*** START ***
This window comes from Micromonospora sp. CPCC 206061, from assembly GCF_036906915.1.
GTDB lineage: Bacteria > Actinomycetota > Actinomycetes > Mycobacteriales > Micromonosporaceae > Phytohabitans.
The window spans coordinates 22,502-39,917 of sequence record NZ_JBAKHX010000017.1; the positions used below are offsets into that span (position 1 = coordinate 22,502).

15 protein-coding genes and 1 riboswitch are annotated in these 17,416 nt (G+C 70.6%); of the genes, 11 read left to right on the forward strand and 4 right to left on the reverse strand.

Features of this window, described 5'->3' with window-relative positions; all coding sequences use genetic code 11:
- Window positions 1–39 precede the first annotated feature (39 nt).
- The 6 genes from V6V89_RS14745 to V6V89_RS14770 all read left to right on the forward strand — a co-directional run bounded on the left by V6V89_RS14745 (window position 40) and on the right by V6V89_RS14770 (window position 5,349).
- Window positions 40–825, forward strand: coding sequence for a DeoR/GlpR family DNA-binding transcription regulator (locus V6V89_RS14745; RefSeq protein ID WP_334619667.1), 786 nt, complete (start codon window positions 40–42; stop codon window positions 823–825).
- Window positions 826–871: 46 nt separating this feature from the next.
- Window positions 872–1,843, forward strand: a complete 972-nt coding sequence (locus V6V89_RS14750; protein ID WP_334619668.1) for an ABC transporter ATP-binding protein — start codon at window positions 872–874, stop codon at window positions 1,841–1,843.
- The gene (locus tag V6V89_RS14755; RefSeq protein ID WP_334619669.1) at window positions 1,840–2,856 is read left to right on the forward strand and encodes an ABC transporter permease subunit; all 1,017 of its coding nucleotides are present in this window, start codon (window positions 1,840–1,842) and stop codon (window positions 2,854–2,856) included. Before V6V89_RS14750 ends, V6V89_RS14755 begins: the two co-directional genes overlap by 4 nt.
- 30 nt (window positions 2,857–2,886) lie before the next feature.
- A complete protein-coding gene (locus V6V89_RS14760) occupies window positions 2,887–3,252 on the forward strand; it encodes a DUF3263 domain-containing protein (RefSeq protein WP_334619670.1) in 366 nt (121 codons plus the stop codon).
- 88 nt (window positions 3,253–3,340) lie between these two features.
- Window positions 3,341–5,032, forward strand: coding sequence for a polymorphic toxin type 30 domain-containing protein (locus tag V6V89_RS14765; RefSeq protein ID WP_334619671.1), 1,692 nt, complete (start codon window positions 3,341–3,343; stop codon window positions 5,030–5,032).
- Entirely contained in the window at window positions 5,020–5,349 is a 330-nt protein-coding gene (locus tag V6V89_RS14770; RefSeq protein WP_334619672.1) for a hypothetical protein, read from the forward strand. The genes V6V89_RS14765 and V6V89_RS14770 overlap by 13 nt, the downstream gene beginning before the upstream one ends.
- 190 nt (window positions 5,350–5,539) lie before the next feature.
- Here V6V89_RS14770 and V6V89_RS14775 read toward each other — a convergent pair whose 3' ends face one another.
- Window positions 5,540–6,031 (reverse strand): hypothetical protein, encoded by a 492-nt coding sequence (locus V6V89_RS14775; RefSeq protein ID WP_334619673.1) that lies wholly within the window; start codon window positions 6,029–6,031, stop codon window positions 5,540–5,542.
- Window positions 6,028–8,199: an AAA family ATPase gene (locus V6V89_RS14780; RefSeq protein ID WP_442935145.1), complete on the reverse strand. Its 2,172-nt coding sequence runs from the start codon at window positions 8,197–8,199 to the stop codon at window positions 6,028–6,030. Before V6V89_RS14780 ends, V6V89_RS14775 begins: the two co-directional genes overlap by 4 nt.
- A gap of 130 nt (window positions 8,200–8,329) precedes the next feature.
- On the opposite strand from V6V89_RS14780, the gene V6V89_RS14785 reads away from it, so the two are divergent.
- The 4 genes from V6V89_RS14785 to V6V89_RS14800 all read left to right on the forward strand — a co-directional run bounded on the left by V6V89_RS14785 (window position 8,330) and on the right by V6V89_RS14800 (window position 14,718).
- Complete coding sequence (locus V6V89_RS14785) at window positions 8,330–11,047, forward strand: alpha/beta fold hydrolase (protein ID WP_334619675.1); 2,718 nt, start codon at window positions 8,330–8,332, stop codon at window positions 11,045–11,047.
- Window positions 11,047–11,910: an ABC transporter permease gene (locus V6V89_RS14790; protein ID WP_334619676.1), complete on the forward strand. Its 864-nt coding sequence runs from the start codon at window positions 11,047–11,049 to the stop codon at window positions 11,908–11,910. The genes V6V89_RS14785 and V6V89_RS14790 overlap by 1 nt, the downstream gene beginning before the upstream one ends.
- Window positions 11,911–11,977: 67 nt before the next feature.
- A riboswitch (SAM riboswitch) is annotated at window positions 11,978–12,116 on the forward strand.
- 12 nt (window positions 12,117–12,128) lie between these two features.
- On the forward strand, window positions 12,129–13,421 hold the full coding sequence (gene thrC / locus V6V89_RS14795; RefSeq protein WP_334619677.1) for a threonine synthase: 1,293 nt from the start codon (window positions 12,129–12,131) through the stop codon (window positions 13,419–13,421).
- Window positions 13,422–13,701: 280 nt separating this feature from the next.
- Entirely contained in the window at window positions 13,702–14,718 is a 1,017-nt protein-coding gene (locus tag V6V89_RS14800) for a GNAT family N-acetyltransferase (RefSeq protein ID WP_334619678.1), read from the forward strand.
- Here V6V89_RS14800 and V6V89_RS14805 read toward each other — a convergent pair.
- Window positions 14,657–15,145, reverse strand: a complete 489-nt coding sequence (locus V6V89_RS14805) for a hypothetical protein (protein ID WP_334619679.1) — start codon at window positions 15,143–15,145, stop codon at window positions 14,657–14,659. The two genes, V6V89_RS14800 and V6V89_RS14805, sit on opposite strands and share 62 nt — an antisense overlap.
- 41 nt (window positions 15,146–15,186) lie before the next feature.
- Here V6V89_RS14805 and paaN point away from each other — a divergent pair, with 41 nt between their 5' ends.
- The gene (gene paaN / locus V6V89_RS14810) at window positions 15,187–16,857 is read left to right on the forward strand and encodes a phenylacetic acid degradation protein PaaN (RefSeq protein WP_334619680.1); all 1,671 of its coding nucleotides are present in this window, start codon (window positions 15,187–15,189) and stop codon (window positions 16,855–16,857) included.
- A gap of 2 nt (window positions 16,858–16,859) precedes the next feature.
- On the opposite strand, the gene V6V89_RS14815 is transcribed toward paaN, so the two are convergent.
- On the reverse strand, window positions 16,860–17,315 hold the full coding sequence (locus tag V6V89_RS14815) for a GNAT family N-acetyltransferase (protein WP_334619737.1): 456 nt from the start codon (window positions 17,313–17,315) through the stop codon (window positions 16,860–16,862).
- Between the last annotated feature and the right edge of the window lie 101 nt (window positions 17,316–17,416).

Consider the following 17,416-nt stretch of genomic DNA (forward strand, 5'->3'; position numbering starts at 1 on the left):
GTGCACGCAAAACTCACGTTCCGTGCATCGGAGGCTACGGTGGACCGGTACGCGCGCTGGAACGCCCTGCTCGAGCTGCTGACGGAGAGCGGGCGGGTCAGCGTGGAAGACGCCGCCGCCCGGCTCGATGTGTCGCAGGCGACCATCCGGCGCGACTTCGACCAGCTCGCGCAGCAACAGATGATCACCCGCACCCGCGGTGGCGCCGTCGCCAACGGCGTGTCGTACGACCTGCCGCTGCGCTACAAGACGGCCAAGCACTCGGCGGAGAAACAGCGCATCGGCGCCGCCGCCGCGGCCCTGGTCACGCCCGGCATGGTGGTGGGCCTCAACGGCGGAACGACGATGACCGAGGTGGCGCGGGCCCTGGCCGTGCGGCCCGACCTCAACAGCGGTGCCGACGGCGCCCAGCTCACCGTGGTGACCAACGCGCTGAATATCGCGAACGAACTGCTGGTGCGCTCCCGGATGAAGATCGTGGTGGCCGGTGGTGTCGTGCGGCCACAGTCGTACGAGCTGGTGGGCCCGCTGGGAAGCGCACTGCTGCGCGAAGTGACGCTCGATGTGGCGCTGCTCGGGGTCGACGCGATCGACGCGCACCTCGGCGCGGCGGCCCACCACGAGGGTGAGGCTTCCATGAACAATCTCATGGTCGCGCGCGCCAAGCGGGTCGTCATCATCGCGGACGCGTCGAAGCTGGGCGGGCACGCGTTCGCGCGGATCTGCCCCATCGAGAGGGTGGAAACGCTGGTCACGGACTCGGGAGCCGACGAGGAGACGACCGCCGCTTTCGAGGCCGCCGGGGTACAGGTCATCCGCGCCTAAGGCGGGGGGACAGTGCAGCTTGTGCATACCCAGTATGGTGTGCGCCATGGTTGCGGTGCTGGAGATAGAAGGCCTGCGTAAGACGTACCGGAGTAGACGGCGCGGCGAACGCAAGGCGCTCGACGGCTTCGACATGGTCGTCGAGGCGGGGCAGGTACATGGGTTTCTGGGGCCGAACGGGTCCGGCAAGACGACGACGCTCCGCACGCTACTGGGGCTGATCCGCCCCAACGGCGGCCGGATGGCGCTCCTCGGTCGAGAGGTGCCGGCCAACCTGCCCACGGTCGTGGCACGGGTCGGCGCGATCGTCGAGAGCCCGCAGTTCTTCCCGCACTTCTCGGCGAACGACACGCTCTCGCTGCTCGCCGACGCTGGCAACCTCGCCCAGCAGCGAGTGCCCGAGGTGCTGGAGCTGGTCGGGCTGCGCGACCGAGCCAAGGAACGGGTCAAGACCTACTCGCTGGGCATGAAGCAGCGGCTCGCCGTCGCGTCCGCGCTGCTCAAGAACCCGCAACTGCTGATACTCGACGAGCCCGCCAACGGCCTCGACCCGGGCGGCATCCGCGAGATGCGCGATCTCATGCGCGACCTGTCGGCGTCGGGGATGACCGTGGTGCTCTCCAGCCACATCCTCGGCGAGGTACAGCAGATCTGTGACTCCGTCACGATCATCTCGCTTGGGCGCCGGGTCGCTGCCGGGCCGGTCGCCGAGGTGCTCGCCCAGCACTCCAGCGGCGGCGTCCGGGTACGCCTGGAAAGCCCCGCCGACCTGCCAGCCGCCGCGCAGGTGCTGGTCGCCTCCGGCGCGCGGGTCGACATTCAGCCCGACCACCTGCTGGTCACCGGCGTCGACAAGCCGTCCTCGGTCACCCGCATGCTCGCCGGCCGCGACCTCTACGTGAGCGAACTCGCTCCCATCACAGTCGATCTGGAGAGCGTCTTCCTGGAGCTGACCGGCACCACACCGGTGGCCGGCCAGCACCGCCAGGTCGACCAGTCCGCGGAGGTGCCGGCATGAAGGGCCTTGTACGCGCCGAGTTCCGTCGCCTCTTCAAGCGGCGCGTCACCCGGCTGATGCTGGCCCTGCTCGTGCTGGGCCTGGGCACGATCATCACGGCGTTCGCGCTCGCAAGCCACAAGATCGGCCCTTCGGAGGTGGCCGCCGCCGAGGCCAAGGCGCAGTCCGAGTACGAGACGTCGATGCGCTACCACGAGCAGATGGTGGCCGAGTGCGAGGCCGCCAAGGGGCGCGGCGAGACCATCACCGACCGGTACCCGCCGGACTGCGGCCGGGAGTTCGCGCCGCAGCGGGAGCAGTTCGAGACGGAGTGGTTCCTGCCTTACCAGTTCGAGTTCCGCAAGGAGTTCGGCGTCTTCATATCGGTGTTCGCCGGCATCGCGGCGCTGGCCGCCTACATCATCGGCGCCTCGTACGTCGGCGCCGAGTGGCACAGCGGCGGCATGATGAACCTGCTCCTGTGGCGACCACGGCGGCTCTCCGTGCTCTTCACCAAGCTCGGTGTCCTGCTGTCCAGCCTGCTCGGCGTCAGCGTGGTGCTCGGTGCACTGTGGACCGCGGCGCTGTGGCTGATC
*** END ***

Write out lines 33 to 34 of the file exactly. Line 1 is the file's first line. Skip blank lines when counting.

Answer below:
- Window positions 14,657–15,145, reverse strand: a complete 489-nt coding sequence (locus V6V89_RS14805) for a hypothetical protein (protein ID WP_334619679.1) — start codon at window positions 15,143–15,145, stop codon at window positions 14,657–14,659. The two genes, V6V89_RS14800 and V6V89_RS14805, sit on opposite strands and share 62 nt — an antisense overlap.
- 41 nt (window positions 15,146–15,186) lie before the next feature.